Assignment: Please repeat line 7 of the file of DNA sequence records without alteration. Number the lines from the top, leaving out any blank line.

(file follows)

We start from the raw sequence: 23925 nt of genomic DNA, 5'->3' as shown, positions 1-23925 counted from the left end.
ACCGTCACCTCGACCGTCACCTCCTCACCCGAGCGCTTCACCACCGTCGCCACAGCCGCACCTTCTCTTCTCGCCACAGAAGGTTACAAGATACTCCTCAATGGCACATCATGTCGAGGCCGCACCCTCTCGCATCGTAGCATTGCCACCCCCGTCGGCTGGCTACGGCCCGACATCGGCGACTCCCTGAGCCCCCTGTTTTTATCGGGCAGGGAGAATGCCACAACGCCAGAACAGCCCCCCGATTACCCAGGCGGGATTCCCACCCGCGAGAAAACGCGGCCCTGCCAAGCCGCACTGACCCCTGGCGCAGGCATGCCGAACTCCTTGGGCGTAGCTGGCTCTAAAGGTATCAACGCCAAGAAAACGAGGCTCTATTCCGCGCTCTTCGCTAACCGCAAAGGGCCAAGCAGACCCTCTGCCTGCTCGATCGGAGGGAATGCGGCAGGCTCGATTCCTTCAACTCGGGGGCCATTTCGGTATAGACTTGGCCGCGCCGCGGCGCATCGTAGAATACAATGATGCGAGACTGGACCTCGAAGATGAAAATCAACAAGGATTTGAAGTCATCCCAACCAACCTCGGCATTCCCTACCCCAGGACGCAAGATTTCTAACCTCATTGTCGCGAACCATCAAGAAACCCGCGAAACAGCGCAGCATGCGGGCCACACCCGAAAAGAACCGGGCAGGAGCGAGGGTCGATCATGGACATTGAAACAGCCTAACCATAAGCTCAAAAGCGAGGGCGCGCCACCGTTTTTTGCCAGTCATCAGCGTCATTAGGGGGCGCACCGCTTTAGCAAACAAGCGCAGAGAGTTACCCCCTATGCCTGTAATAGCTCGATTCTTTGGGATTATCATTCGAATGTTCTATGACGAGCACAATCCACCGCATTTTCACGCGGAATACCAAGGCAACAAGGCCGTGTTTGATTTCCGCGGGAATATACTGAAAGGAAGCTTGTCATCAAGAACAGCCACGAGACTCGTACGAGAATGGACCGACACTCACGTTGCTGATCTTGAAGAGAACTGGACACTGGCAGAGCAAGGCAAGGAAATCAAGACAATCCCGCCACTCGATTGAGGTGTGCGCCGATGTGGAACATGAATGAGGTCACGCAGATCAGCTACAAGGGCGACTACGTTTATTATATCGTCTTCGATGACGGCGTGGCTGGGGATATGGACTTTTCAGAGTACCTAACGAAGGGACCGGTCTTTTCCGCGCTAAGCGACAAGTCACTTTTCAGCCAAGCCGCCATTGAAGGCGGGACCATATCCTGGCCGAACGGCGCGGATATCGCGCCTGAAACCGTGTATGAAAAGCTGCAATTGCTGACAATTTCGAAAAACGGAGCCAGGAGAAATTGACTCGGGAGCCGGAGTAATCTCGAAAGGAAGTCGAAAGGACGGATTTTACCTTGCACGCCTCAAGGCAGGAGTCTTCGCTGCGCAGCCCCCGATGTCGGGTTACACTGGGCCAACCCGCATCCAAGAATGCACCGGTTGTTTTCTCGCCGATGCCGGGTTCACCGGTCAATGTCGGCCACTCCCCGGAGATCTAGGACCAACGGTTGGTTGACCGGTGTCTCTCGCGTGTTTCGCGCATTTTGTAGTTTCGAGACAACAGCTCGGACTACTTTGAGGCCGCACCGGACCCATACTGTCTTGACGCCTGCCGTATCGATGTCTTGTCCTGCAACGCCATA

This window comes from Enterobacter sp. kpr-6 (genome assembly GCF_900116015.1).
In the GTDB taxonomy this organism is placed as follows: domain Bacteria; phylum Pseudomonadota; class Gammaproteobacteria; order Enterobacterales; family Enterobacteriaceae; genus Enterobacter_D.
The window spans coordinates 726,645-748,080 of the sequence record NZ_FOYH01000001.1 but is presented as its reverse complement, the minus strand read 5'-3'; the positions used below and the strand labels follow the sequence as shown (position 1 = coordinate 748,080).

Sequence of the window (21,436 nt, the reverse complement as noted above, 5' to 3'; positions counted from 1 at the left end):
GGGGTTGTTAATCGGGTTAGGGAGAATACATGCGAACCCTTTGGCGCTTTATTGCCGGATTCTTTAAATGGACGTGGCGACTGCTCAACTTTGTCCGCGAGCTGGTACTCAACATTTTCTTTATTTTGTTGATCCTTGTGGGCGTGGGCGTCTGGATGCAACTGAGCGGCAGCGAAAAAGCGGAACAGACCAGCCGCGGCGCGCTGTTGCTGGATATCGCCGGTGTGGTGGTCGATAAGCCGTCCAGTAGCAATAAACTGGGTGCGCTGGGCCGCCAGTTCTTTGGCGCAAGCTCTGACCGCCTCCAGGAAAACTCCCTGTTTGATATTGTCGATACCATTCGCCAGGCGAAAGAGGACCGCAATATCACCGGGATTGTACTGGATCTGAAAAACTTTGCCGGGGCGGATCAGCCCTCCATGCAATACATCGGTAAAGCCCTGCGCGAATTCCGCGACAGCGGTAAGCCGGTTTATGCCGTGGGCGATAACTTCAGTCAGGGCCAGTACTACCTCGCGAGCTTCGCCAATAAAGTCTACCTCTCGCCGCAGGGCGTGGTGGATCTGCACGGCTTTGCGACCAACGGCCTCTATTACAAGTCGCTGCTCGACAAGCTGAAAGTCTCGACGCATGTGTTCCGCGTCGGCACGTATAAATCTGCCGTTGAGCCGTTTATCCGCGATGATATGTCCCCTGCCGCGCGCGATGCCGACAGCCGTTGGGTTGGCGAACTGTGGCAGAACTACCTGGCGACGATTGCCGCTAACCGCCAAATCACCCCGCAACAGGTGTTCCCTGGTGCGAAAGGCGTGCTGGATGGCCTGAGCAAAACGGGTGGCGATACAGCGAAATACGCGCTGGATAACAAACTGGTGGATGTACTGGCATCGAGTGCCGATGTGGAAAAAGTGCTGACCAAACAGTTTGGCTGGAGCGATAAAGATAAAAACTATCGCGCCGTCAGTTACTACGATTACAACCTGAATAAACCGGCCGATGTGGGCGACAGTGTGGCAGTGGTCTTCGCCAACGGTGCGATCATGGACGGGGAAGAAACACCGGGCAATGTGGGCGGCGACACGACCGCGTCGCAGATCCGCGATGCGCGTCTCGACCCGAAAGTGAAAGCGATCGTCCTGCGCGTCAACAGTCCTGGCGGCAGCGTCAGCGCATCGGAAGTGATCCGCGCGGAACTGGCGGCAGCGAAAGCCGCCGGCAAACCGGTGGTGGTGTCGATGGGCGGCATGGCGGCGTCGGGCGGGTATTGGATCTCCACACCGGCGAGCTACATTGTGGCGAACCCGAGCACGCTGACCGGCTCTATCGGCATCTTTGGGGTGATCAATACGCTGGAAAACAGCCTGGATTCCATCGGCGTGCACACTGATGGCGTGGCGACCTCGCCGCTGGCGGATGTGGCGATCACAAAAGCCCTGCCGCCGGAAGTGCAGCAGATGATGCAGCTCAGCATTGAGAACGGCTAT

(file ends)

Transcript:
GGGGTTGTTAATCGGGTTAGGGAGAATACATGCGAACCCTTTGGCGCTTTATTGCCGGATTCTTTAAATGGACGTGGCGACTGCTCAACTTTGTCCGCGAGCTGGTACTCAACATTTTCTTTATTTTGTTGATCCTTGTGGGCGTGGGCGTCTGGATGCAACTGAGCGGCAGCGAAAAAGCGGAACAGACCAGCCGCGGCGCGCTGTTGCTGGATATCGCCGGTGTGGTGGTCGATAAGCCGTCCAGTAGCAATAAACTGGGTGCGCTGGGCCGCCAGTTCTTTGGCGCAAGCTCTGACCGCCTCCAGGAAAACTCCCTGTTTGATATTGTCGATACCATTCGCCAGGCGAAAGAGGACCGCAATATCACCGGGATTGTACTGGATCTGAAAAACTTTGCCGGGGCGGATCAGCCCTCCATGCAATACATCGGTAAAGCCCTGCGCGAATTCCGCGACAGCGGTAAGCCGGTTTATGCCGTGGGCGATAACTTCAGTCAGGGCCAGTACTACCTCGCGAGCTTCGCCAATAAAGTCTACCTCTCGCCGCAGGGCGTGGTGGATCTGCACGGCTTTGCGACCAACGGCCTCTATTACAAGTCGCTGCTCGACAAGCTGAAAGTCTCGACGCATGTGTTCCGCGTCGGCACGTATAAATCTGCCGTTGAGCCGTTTATCCGCGATGATATGTCCCCTGCCGCGCGCGATGCCGACAGCCGTTGGGTTGGCGAACTGTGGCAGAACTACCTGGCGACGATTGCCGCTAACCGCCAAATCACCCCGCAACAGGTGTTCCCTGGTGCGAAAGGCGTGCTGGATGGCCTGAGCAAAACGGGTGGCGATACAGCGAAATACGCGCTGGATAACAAACTGGTGGATGTACTGGCATCGAGTGCCGATGTGGAAAAAGTGCTGACCAAACAGTTTGGCTGGAGCGATAAAGATAAAAACTATCGCGCCGTCAGTTACTACGATTACAACCTGAATAAACCGGCCGATGTGGGCGACAGTGTGGCAGTGGTCTTCGCCAACGGTGCGATCATGGACGGGGAAGAAACACCGGGCAATGTGGGCGGCGACACGACCGCGTCGCAGATCCGCGATGCGCGTCTCGACCCGAAAGTGAAAGCGATCGTCCTGCGCGTCAACAGTCCTGGCGGCAGCGTCAGCGCATCGGAAGTGATCCGCGCGGAACTGGCGGCAGCGAAAGCCGCCGGCAAACCGGTGGTGGTGTCGATGGGCGGCATGGCGGCGTCGGGCGGGTATTGGATCTCCACACCGGCGAGCTACATTGTGGCGAACCCGAGCACGCTGACCGGCTCTATCGGCATCTTTGGGGTGATCAATACGCTGGAAAACAGCCTGGATTCCATCGGCGTGCACACTGATGGCGTGGCGACCTCGCCGCTGGCGGATGTGGCGATCACAAAAGCCCTGCCGCCGGAAGTGCAGCAGATGATGCAGCTCAGCATTGAGAACGGCTAT